However, I am interested by this statement found on Wiki dealing with the Big Bang... "At some point an unknown reaction called baryogenesis violated the conservation of baryon number, leading to a very small excess of quarks and leptons over antiquarks and anti-leptonsof the order of 1 part in 30 million. This resulted in the predominance of matter over antimatter in the present universe."
Unknown Reaction?? It sounds as if this unknown reaction has to take place for all this to work... or is this layman's terms as well?
Something must have produced an excess of matter over anti-matter, because this excess exists.
But no-one knows for certain what. As a result, as invariably happens in such cases, scientists say: "We don't know. So let's try to figure it out"; and creationists say: "We don't know. Therefore we do know: it was caused by God doing magic to make the universe in an act of fiat creation 6000 years ago. Oh, and as a corollary all the things that scientists know for certain must be wrong."
You will notice that only one of these reactions is logical. You may also consider that, given scientists' track record of finding things out, and creationists' track record of being wrong about everything, the smart money would be on the scientists.
What was that something? Why not a being doing magic that exists outside of time and space, as absurd as it sounds.
Why not? you ask.
Well, sure, but why?
"God can make a cow out of a tree, but has He ever done so? Therefore show some reason why a thing is so, or cease to hold that it is so." - William of Conches, c. 1150 A.D.
As to why not, I would point out that typically, when we do find out the reason for something, the reason turns out not to be miraculous. Indeed, I have never witnessed any event of which the cause, when discovered, turned out to be supernatural. On this empirical basis, we must take the existence of a naturalistic explanation for as yet unexplained phenomena to be the default assumption until positive evidence is shown to the contrary.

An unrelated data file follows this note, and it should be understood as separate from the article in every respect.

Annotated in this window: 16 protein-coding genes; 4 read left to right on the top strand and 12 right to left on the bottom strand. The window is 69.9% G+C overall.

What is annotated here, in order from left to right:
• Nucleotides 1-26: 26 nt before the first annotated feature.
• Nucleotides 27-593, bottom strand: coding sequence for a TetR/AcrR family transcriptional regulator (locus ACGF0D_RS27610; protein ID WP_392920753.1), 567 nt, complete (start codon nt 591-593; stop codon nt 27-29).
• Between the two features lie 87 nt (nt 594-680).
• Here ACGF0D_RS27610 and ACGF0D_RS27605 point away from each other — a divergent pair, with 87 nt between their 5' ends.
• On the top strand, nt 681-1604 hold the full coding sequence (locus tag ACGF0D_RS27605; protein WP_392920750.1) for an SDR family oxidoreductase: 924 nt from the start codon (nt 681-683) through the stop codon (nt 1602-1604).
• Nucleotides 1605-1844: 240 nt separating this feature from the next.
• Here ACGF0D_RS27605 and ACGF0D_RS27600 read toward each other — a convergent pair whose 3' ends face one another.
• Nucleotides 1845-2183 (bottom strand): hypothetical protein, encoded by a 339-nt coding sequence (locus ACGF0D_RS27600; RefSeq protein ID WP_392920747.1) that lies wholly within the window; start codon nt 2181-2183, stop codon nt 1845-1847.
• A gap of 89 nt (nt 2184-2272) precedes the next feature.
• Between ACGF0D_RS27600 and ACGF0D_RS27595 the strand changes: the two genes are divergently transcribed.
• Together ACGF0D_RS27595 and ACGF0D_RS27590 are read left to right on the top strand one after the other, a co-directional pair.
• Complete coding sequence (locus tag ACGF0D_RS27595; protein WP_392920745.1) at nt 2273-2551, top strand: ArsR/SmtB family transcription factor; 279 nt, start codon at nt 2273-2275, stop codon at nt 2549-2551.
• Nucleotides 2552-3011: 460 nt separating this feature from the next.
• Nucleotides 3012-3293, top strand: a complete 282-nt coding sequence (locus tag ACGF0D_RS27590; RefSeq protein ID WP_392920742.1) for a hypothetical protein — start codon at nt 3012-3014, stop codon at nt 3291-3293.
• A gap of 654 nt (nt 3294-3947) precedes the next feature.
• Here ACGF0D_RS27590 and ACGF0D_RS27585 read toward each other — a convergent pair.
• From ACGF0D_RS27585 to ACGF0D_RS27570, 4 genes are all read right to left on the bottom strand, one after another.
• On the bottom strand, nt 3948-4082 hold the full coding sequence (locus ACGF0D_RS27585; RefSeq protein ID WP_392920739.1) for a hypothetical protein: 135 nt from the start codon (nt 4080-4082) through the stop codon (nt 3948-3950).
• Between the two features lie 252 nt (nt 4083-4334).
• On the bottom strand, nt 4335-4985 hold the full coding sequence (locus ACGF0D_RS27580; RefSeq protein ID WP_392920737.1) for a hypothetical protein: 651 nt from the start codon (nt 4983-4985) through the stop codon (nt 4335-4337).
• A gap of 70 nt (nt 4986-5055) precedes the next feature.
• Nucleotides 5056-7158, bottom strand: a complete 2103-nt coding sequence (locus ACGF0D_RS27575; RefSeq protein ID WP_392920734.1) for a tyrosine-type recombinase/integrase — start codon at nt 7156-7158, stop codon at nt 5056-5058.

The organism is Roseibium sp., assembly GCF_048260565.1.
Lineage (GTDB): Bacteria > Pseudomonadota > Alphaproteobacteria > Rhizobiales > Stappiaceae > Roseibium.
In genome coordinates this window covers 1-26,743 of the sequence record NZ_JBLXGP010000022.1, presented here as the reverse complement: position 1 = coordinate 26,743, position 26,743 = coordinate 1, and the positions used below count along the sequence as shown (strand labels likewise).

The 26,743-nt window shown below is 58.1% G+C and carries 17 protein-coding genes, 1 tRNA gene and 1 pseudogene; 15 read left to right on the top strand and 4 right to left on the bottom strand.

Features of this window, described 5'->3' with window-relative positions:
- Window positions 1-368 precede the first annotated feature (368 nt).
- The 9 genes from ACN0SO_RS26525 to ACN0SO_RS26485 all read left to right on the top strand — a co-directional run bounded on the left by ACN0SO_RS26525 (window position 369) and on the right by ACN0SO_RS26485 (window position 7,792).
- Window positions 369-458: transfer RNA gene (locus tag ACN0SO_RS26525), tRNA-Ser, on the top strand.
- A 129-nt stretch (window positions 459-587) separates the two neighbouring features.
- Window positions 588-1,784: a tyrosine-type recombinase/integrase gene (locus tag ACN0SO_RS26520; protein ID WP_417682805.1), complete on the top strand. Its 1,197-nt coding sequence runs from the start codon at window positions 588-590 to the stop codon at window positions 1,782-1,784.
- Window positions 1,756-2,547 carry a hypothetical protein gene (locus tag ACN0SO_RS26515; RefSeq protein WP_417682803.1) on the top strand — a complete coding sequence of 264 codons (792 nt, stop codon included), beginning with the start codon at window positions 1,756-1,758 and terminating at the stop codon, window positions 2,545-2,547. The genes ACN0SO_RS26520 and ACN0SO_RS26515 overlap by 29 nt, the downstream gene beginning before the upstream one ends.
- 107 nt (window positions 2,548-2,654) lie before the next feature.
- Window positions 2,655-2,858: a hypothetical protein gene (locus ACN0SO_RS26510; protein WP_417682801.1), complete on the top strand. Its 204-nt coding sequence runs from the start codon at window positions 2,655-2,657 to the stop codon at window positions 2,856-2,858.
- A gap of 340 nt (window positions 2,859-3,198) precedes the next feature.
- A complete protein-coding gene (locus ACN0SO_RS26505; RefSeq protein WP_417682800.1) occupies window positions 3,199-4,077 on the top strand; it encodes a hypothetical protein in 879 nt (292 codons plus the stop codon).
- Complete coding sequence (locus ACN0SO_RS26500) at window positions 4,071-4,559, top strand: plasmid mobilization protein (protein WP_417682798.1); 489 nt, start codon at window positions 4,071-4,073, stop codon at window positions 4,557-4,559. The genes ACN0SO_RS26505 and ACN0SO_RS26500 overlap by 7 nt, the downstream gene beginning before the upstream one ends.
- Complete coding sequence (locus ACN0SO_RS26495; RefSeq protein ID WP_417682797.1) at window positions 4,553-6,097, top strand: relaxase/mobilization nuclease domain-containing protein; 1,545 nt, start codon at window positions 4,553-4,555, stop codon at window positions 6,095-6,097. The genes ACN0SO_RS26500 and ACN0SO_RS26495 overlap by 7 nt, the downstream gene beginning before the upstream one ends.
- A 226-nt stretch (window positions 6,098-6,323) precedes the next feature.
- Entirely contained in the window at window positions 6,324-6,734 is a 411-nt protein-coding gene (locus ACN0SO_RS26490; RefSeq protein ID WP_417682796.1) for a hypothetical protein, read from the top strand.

"Men think epilepsy divine, merely because they do not understand it. But if they called everything divine which they do not understand, there would be no end of divine things." - Hippocrates, 4th century B.C.
quote:Something must have produced an excess of matter over anti-matter, because this excess exists.
does not convince me either.
Why not? I merely observe that something must have caused it to be the case, because it is in fact the case.
Do you deny that there is, in fact, an excess of matter over antimatter, or do you deny that this fact does indeed have a cause?
Well, Lematre, being a Roman Catholic priest, thought that God made it. Indeed, the Pope at the time trumpeted the Big Bang as proof of a Creator.
There are other opinions as to the origin of the Universe, but as has been pointed out, this is not just the wrong thread but the wrong forum for it. This is the "Origin of Life" subforum, you want "Cosmology and the Big Bang".
I might point out, however, that Lematre's notion of a "primordial atom" was wrong. Lematre knew relativity but not quantum theory.
I can't deny its existence. however, neither of us have the answer to the "something", so we will have to wonder what that "something" was and believe what we believe. I don't know what is it was, but you can't tell me either (but it was definitely not a Being).
I did not say that it was definitely not anything.
You can "believe what you believe", if you like. I'll believe that I don't know. This seems to me to be a more honest approach, given that I do not, in fact, know.
Nice paste... I don't need to know about the quarks,antiquarks, leptons and photons... although an interest read. I would like an explaination for the "unknown reaction" that violated the conservation a little over 13 billions years ago.
So the only thing you want to know is the one thing you can find that no-one knows yet?
Then want must be your master.
Which according to the article "The baryon number is nearly conserved in all interactions of the Standard Model."
Note the word "nearly".
I've taken a shot at your question... now tell me where did the "primeval atom" originate?